Gratin d’Endive Caramélisé

Panic not, dear reader, you have not gone to the wrong blog by mistake… I cooked something new for lunch today and thought it would be nice to share the recipe.

Endive, or chicory as it is better known in Britain, tends to get a bit of a bad press. We think of it as bitter and unpleasant. Aubergines used to have a similar reputation. But, both vegetables have benefited from the art of the growing expert and are now much more palatable. You can ignore those recipes that tell you to salt your sliced aubergines to leach out the bitterness: totally unnecessary!

Back to endive. I’ve seen it in the shops and markets quite a bit hereEndive but have never usd it before. So, I thought it was about time I gave it a go! I did a bit of recipe browsing on the internet for ideas and, as is my usual practice, came up with an idea of my own that drew on various inspirations. Early this morning it was off to the local marché to buy some fresh French endives, amongst other things. So, then, the recipe…

Ingredients (for 2)
4 to 6 endive heads
Waxy/salad potatoes (quantity to taste)
Smoked bacon lardons
Olive oil
Butter (unsalted)
Sugar (brown if you have it)
Few sprigs of thyme
Cheese sauce (300 to 500ml)
Grated cheese (eg Comté)
Small amount of crusty bread

Method

  1. Cut the potatoes into 1cm to 2cm irregular pieces, dry the pieces in kitchen towel and fry in olive oil in a frying pan. Put the oven on to around 180 degrees centigrade.
  2. When the potatoes are beginning to brown, add the lardons. Continue until the potatoes are nicely browned and the lardons are starting to crisp up. Transfer the mix (but not the oil and bacon fat) into an oven dish (I used a Pyrex one) and put into the oven.
  3. Remove any nasty leaves from the endive heads and cut in half lengthways. Put into the frying pan (with the oil and bacon fat) cut-side down. Add a knob of butter and 4-6 teaspoons of sugar (to help the endive caramelise).
  4. When the flat side of the endive is nicely caramelised and brown, turn over. Remove the leaves from the thyme stalks, chop the leaves finely and sprinkle into the pan. Turn occasionally as needed.
  5. While the endive is cooking, make some cheese sauce. I really like cheese sauce, so you’d probably use a bit less than me! My preferred method is to use a mix of cornflour, water and Dijon mustard (brings out the cheese flavour) to thicken hot milk, then add grated Parmesan and Comté cheeses (roughly 50/50), with half a dozen grinds of black pepper (no salt). The sauce needs to be quite thick.
  6. When the endive is nearly cooked, tear some nice crusty bread into small pieces (a handful, say) and add to the pan. Stir to allow the bread to soak up the fat and juices and begin to fry.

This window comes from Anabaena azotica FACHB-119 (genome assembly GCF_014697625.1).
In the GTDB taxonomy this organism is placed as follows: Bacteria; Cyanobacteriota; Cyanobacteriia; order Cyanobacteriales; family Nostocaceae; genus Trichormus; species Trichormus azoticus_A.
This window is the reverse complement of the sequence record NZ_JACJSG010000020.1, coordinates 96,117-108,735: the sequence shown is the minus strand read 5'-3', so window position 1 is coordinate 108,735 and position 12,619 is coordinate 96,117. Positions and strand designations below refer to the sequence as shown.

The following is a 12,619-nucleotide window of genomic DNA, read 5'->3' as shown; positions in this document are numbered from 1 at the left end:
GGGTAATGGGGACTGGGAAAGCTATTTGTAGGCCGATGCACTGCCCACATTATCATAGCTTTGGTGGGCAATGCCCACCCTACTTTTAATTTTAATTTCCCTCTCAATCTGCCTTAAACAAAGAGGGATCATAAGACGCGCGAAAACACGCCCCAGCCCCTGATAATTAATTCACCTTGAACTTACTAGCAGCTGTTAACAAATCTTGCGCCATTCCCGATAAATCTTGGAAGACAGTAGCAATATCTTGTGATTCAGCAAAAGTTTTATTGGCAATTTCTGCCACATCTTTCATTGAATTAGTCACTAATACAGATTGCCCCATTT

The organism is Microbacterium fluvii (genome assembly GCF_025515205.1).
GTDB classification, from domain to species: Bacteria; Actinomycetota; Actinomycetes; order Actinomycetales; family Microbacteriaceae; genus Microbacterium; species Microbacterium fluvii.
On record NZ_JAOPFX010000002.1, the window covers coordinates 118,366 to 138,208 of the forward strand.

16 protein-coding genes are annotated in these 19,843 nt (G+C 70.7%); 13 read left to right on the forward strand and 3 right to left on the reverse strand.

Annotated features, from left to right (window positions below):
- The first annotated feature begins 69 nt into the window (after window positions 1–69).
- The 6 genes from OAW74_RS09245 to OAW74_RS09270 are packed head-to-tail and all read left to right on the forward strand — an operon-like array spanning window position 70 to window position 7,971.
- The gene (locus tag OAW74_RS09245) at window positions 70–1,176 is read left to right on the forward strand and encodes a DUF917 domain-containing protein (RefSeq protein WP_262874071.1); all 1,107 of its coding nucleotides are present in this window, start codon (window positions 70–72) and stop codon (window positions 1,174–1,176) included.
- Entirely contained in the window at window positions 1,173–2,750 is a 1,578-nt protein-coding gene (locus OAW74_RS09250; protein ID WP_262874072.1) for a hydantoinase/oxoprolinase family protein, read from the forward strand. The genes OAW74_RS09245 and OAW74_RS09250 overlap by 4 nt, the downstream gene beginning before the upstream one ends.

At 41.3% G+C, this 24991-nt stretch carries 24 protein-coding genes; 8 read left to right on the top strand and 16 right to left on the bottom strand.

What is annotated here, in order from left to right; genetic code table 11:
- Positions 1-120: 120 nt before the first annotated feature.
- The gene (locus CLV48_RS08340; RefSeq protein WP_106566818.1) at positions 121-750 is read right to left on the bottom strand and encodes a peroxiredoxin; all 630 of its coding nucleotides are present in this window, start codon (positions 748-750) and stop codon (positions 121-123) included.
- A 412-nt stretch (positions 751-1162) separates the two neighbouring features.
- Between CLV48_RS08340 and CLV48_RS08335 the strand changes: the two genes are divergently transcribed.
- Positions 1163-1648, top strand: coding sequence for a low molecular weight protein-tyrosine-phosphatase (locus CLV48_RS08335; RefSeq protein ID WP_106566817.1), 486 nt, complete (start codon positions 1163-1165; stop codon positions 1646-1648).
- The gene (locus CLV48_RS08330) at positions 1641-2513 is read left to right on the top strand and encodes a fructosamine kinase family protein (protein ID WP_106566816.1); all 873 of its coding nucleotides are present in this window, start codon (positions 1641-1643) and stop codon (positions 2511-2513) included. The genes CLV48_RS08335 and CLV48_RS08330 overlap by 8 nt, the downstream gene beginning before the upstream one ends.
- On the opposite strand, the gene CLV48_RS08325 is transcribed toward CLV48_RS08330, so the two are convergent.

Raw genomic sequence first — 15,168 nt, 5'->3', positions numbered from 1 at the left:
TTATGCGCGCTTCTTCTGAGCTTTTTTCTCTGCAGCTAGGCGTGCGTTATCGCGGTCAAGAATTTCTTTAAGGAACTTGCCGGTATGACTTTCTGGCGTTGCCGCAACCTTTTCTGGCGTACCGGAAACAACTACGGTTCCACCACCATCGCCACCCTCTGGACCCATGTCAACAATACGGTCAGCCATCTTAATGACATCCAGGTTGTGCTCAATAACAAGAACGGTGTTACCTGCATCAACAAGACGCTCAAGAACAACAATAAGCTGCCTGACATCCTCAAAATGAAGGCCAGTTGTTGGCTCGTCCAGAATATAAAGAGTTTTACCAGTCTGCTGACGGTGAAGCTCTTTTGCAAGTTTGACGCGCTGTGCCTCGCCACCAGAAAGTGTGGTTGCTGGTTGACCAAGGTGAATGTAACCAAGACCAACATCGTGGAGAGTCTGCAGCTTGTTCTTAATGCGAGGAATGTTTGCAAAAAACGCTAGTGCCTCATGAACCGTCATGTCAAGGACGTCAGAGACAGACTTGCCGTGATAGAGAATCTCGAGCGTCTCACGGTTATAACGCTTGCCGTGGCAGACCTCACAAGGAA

7. Switch the oven to “grill” setting and turn the heat up to max.
  8. Transfer the mix from the frying pan into the oven dish, mix. Add a few grinds of black pepper (but no salt, because of the bacon and cheese). Here’s what mine looked like (the endive was browner than it looks in the photo, really!):
    20160417_135215
  9. Pour over the cheese sauce, covering all the mix. scatter the grated cheese over the top and put the dish back into the oven.
  10. When the gratin is nicely browned and bubbling, serve!
    20160417_140556

Endive is still a bit of a personal taste. I really enjoyed this, Joanna wasn’t so enthusiastic!

 

Advertisements

3 thoughts on “Gratin d’Endive Caramélisé”

  1. SOunds good to me, Chris! Pat does something similar, though not as complicated, with endive wrapped in sliced ham. I liked your idea of using bread to soak up the bacon fat – I can almost taste it now! – and I suspect it makes super fried bread “croutons”.

    Enjoy your break from studies, and keep the posts coming.

    Blessings,

    Jim and Pat

    Like

Leave a Reply

Fill in your details below or click an icon to log in:

WordPress.com Logo

You are commenting using your WordPress.com account. Log Out /  Change )

Google+ photo

You are commenting using your Google+ account. Log Out /  Change )

Twitter picture

You are commenting using your Twitter account. Log Out /  Change )

Facebook photo

You are commenting using your Facebook account. Log Out /  Change )

w

Connecting to %s

This site uses Akismet to reduce spam. Learn how your comment data is processed.